The approach utilized to get the value of α for HZ oxidation was based on the difference between the peak potential (Ep) and the potential where the current is half the peak current value (Ep/2), according to the following equation:4242 Bard, A. J.; Faulkner, L. R.; Electrochemical Methods: Fundamentals and Applications, 2nd ed.; Wiley: New York, 2001.

(2) 1 α = 47 . 7 mV E p E p 2

In this sense, the value calculated for α was 0.32 and the value of n determined was 4.04 suggesting an electron transfer mechanism of four electrons for the electrocatalytic oxidation of HZ. Additionally, the plot of Ip/v1/2 vs. scan rate (Figure 3b) shows a typical electrocatalytic-catalytic behavior to the oxidation process of the HZ on the rGO/Co(Salophen)/DNA/GCE.

Effects of the concentrations of rGO, Co(Salophen), and pH on the electrocatalytic oxidation of HZ

The response of the rGO/Co(Salophen)/DNA/GCE to HZ can be affected by rGO and Co(Salophen) concentrations. The concentration of DNA film was kept constant at 2 mg mL-1 for all experiments. CV of the electrode modified with several concentrations of rGO and Co(Salophen) were performed in the presence of 0.3 mmol L-1 HZ, to obtain the optimal concentrations of rGO and Co(Salophen) for the electrochemical oxidation of HZ on rGO/Co(Salophen)/DNA/GCE.

The amount of immobilized rGO on the surface of electrode was controlled by using the same volume of the suspension at different concentrations of rGO (2.0; 2.5; 3.0; 3.5 and 4.0 mg mL-1) maintaining fixed concentrations of Co(Salophen) (1 mmol L-1) and DNA (2 mg mL-1). The effect of the rGO amount on the sensor response is shown in Table S1 (Supplementary Information (SI) section). As can be seen, the peak current for HZ oxidation increased when the rGO concentration increased from 2.5 to 3.0 mg mL-1. In this sense, the rGO concentration was kept at 3.0 mg mL-1 for all subsequent measurements in order to find the better stability of the film and response toward HZ oxidation.

The Co(Salophen) concentration also affects the sensor response (Table S1, SI section). As can be observed in Table S1, the anodic peak current toward HZ oxidation increased when the complex concentration increased from 0.01 to 1.0 mmol L-1. Sensors constructed from solutions with Co(Salophen) concentrations lower than 1.0 mmol L-1 showed low peak currents toward HZ oxidation. In addition, sensors prepared with Co(Salophen) concentrations higher than 1.0 mmol L-1 were also inefficient to provoke the electrocatalysis of the HZ oxidation. Then, all subsequent sensors were prepared with 1.0 mmol L-1 of Co(Salophen), 2 mg mL-1 of DNA, and 3.0 mg mL-1 of rGO.

The influence of the solution pH on the electrochemical response of HZ was also investigated for 0.1 mol L-1 PBS with pH values between 6.5 and 8.5 (Figure S1a, SI section). The experimental results indicate that pH has a significant influence on the values of the anodic peak current (Figure S1a, SI section) and peak potential (Figure S1b, SI section). According to Figure S1a, the maximum value of peak current was obtained at pH 7.0, probably due to the higher stability of the modifier (rGO/Co(Salophen)/DNA) on the surface of the electrode, thus favoring a greater current for the oxidation of hydrazine. In this sense, the optimum pH for further studies was fixed at 7.0.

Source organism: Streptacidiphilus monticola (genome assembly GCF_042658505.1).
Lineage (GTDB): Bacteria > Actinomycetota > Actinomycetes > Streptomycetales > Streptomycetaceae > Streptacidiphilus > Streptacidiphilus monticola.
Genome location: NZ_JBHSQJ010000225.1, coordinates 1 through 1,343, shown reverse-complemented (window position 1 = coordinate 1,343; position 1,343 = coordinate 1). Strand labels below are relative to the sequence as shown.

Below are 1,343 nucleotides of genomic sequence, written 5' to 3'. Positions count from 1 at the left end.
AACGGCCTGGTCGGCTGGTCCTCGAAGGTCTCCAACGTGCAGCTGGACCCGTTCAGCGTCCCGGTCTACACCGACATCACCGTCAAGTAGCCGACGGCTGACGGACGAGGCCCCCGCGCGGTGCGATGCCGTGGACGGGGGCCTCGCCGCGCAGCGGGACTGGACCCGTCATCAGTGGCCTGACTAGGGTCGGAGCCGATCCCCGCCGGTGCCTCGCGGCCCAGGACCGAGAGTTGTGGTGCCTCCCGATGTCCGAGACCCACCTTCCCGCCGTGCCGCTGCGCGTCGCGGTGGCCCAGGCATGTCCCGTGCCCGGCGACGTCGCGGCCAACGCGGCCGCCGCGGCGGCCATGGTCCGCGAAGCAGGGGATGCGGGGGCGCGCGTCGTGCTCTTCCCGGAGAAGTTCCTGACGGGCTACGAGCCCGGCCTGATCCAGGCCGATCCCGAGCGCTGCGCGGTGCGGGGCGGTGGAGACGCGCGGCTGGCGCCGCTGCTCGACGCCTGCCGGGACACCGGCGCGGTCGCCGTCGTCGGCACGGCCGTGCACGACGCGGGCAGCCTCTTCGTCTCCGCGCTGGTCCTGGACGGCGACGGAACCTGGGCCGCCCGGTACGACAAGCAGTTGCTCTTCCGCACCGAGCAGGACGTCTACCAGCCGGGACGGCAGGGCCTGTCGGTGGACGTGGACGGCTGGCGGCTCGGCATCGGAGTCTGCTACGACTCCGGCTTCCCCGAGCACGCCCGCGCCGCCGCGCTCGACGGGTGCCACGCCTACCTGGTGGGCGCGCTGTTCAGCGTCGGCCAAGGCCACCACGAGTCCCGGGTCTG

The anodic peak potential (Epa) shifted to negative potentials with an increase of pH values (Figure S1b, SI section). The Epa values shift linearly with changes in pH values with a correlation coefficient of 0.999 and a slope of −0.073 V per pH at 25 °C. The obtained slope is close to that expected for an electrode reaction based on one proton/one electron (0.060 V per pH).4242 Bard, A. J.; Faulkner, L. R.; Electrochemical Methods: Fundamentals and Applications, 2nd ed.; Wiley: New York, 2001.

The effect of the buffer solution on the peak current with the sensor for HZ was also investigated. Figure S1c (SI section) shows the response of the rGO/Co(Salophen)/DNA modified electrode in different buffer solutions, such as: PBS, HEPES, Britton-Robinson (BR) and Tris at concentration of 0.1 mol L-1, pH 7. The best response towards HZ oxidation was obtained using PBS, which may be associated to the high ionic mobility of the phosphate ions, by faciliting the electronic transfer between the electrode and the solution. In this sense, the PBS was chosen for further experiments.

The applied potential (Eappl.) was verified after the optimization of experimental conditions. Thus, an initial study was performed in order to determine the best potential to be applied to the electrode (0.20; 0.24; 0.30; 0.32; 0.36; 0.40; 0.43 and 0.46 V vs. Ag/AgCl). Figure S1d (SI section) shows the sensor response time (lower than 1 s) and the values of the currents observed for these potentials were, respectively, 7.30 ± 0.12; 8.60 ± 0.10; 9.46 ± 0.09; 9.70 ± 0.05; 9.69 ± 0.04; 8.89 ± 0.11; 8.20 ± 0.02; and 7.30 ± 0.01 µA. According to these results, high current values were obtained between 0.3 and 0.36 V due to total oxidation of HZ in these potentials. In this sense, the chosen potential for the following experiments was 0.32 V.

Analytical characterization of the rGO/Co(Salophen)/DNA modified electrode

Figure 4 shows the amperometric response and analytical curves recorded for the rGO/Co(Salophen)/DNA modified electrode under optimized conditions for different concentrations of HZ. The proposed sensor showed a linear response range from 2 to 364 µmol L-1 with r2 = 0.999, which can be expressed in the following equation:

(3) Δ I μ A = 0 . 752 ± 0 . 103 + 0 . 056 ± 0 . 007 HZ μ mol L 1

Figure 4